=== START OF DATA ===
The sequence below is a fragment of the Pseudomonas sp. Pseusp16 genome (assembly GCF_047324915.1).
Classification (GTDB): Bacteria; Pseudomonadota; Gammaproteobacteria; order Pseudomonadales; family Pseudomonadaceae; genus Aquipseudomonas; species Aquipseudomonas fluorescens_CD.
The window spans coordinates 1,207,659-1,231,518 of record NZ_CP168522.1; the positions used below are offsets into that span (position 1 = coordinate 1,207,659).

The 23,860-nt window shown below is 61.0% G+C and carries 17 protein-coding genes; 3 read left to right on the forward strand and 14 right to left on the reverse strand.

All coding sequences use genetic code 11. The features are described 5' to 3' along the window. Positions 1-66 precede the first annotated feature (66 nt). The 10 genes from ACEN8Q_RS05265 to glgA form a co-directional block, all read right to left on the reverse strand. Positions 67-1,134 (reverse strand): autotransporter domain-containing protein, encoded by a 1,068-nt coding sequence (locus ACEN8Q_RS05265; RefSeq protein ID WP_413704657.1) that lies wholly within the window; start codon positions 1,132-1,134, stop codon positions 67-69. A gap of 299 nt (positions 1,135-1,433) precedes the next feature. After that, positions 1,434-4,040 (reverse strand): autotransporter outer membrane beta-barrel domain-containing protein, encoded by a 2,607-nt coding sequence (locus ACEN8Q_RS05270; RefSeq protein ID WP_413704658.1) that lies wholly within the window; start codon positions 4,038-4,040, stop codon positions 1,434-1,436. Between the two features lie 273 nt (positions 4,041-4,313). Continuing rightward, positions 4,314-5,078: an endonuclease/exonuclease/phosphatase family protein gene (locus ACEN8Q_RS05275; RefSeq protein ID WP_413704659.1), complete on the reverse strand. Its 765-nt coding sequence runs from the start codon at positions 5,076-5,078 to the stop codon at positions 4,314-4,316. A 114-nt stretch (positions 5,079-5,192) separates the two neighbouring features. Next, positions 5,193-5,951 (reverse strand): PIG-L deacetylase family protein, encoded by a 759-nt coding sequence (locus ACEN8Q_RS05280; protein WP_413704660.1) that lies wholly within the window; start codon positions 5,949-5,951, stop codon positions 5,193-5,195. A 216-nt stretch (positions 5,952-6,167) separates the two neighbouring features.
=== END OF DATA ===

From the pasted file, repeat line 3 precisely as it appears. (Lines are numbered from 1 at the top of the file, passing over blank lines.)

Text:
The window spans coordinates 1,207,659-1,231,518 of record NZ_CP168522.1; the positions used below are offsets into that span (position 1 = coordinate 1,207,659).